There was a lot to like here, and a
huge variety of sounds.
It is inevitable that out of such a vast number of sounds, some would
appeal to people more than others. Most of the people featured in this
film played some sort of percussive instrument, because those
were probably the first to appear among humans, as it is easy to slap something to make a
Combine this with some original and traditional dances, and we
get the visual aspect of the movie. My favorites are the traditional
tribal dances from Africa. These people have such harmony, and great
fluidity of their bodies. I don't know why, but I am not so enamoured of
the native Americans' music, though it has some of the same basis.
The flip side to these cultures is the modern dance of the inner
city, from a traditional band and an alternative band crossing a bridge
in New York, to kids improvising their dance on a rooftop (I didn't know
break-dancing was still active, and it doesn't seem to have evolved much
since I did it back in the 1980s!). Although I preferred the tribal
music and dance, these were still enjoyable.
Sultry dance has evolved
in Spain, where a Flamenco dancer gave an amazing solo performance. Over
in India, thousands of people took part in a music and dance festival.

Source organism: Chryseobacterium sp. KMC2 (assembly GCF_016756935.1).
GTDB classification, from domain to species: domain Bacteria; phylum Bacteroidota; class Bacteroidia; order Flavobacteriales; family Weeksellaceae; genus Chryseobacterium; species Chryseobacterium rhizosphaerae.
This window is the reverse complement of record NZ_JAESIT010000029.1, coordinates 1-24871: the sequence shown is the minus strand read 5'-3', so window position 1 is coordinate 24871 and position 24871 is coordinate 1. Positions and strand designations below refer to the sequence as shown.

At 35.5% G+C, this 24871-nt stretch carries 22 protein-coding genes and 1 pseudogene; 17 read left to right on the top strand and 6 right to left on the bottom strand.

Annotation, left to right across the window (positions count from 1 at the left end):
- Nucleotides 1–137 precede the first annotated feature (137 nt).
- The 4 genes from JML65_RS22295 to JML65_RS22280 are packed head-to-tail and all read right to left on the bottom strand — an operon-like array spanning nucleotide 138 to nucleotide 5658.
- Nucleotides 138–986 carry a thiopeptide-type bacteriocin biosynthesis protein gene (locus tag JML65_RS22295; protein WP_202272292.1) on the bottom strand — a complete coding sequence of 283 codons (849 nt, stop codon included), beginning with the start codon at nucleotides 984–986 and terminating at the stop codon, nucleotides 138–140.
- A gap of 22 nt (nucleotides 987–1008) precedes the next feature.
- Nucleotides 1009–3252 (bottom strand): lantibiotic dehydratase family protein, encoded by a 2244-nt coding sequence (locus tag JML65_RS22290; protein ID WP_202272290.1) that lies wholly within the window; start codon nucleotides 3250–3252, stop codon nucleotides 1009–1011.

There were counterpoints to everything. Next, I loved the giant drum-work
of the Japanese.
The direction of the show was the only thing that
didn't work so well. It was very random, such that it gave a sort of
mental whiplash in trying to follow the different contrasts.
Still, the transitions were amusing, at the least. The cast of
did just a little bit of trash-can banging, or music created solely from
the sound of air bursting from their mouths. People from other cultures
added their melodies to this throughout, as well. Other transitions
included visuals of animals, like elephants, giraffes, and so on. There
were sounds of cars in traffic, an Australian device that causes a
whirring in the air when swung (I used to know the name of this device,
but it escapes me now), and even factory noises. It was all part of the
global sound, or the Pulse of the world.
The movie might have done better with a short and simple narrative to
describe the peoples, instead of the text during the end credits, but
then again, it might have taken away from the sounds and sights that
were supposed to be the main focus.